Thursday, July 4, 2013

So, What To Do About These Holidays?

Three days ago, I glanced down at my phone and realized it was July 1st. I have no real context for time here, days smear together, one sunny morning and rainy afternoon after another. The rhythm here is consistent, seemingly unhurried days that have flown by. 

You know what comes soon after July 1st? July 4th. Growing up, July 4th was like a bonus holiday, a fun time to picnic and watch fireworks but we didn't have a set plan and it was not a huge deal. In Jon's family, July 4th is a BIG, multiple day deal and since we have been married, we both look forward to July 4th in Michigan, laughing, eating, spending time together with family we don't often see and swimming in Lake Michigan. Rich in tradition, July 4th with the G's rivals most family Christmases.

So, it's here. Our first holiday overseas. We already missed a cousin's wedding (ironically, enough, at a beach we go to with Jon's family in Michigan for the 4th). I didn't let myself think about it much.

My initial plan was to let the 4th pass, unmentioned and then stay off Facebook a few days so I can't see you enjoying watermelon and little kids enchanted by sparklers. I can't buy anything red, white and blue here and it would just make us unnecessarily nostalgic even if I could scrounge up an American flag (which I can't, by the way). It is cool and rainy here, so even the weather doesn't point to the hot, humid days of July. My thoughts changed after reading this article yesterday.

After reading, I realized my mission field mindset on holidays was actually a bit like my "let's just sneak out in the night" goodbyes. Potentially very unhealthy. 

So, we celebrated. 

Not in a way that stirs up sorrow, but in a way that celebrates where we come from and can appreciate the fact that our lives are enriched through two cultures events and holidays.

The Littles made a new friend as they spent hour digging a hole together.

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And then they just sat and chilled with him, like old African men. The Little boy is scared of me. :) 

We made cookies. Which is a big deal here. Sugar and butter can't be bought here in Injibara and I am sort of a food hoarder about precious resources. Whereas Jon's theory is, "we have it, let's enjoy it now!"  Mine is, "Oh, but you don't know what kind of day we will have done the road, when we REALLY WANT it." I got through that and we even crushed up some chocolate brought from the USA. Not just any chocolate, cadbury eggs.

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When I told The Littles we were going to make cookies in honor of 4th of July, Little J responded, "Oh, I LOVE Ethiopia." 

We celebrated as we told The LIttles about American independence, explaining that we are excited to learn more about Ethiopian Independence Day. We looked through pictures of July 4th's of the past and celebrated our families while we talked about how incredibly rich our lives are here.

A few faves that put smiles on our faces and made our hearts squeeze.

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  And it was good. We made a new tradition of colored rice (glad food coloring made it in the suitcase). Although blue rice is hard to eat.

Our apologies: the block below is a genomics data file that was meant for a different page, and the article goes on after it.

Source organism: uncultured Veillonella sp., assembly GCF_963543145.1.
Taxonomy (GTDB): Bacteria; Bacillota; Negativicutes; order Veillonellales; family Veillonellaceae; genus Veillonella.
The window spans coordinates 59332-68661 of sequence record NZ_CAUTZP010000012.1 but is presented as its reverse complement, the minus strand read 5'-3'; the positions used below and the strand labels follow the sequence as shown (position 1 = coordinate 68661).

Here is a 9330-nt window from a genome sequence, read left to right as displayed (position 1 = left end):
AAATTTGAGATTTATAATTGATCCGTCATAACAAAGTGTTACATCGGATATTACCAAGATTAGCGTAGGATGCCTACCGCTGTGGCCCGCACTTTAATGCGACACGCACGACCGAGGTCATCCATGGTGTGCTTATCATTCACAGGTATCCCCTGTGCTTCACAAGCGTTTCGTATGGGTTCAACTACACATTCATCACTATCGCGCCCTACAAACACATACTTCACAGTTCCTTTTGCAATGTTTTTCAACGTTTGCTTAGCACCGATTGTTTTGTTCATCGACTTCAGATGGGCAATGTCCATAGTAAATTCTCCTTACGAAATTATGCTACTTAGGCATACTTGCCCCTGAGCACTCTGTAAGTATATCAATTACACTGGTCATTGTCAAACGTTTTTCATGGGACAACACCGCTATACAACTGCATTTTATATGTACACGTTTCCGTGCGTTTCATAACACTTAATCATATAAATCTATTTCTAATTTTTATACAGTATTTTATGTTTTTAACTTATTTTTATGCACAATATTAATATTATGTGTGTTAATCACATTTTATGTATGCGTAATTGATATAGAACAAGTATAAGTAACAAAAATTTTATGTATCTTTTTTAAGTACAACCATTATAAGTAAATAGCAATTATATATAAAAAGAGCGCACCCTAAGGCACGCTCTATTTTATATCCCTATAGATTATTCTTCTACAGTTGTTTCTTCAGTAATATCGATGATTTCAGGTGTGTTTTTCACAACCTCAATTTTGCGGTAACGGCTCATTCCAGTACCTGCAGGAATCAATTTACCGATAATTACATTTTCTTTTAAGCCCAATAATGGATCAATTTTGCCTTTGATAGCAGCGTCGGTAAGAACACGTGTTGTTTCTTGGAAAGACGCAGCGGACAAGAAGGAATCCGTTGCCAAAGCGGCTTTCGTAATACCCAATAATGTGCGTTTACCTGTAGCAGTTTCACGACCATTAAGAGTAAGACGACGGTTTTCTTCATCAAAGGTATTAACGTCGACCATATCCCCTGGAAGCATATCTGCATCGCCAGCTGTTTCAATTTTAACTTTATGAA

The sun has gone down here, the rain set in and there are no fireworks but we are peaceful, thankful and joyfilled.

Now all of you go and eat something grilled for me and have your kiddos light an extra sparkler for The Littles.  :)


Peggy said...

This brought tears Amy. Not only is it eloquently written, but I was chastened and humbled by your Godly attitude. It is so easy to take what we have for granted and moan about what we don't, but you chose to not do that and God blessed your choice with peace. Like Zach Bertsch said the only better place than in the center of God's will is in His presence. For now, this world is our home and you have chosen the very best place to be here....the center of His will. We love you guys and pray for you every day.

Rachel Pieh Jones said...

I echo what Peggy wrote - I'm in tears. Thank you for sharing this link and for sharing this day. I love it. Happy fourth and happy celebrating and happy September 11 (I think that is Ethiopia's day and it is also our youngest's birthday)!

Holli said...

Happy 4th!!!! This is our 7th year not really celebrating..... It was my favorite holiday growing up (besides Christmas Eve)...... I didn't even tell my kids as they don't even know what it is..... You have inspired me that tomorrow we will celebrate!!!! Funny enough one person did tell me Happy 4th of July- and it was a Brit!
Lol about the boy being scared of you!!!!
Praying for you all!!!!

Anonymous said...

Love and prayers to you Amy and family! It reminds us not to take all these "things" for granted. God Bless Your family! Pat

Mindy said...

Amy, this completely touched me. I'm SO proud of you and the choice you made even though it was so difficult. You CHOSE joy, you CHOSE thankfulness.

Now, I'm going to light up our grill and put an extra steak on and enjoy it for you. Love you so much sweet friend!!! Praying for you always...

erica said...

I echo what the others wrote, and I'll tell you what I'm gonna do........I'm gonna sneak 4 little American flags in your luggage before we bring it to Ethiopia next week. You may not get them for a few weeks yet, but you'll be able to spend the next American holiday in style. Hugs and blessings to you all! :)

Todd ~ Teresa said...

Love your optimism. The rice flag is quite creative. We spent the 4th T, M and B and took in Wolcott days.

Mindy said...

Erica!! What an awesome idea!!!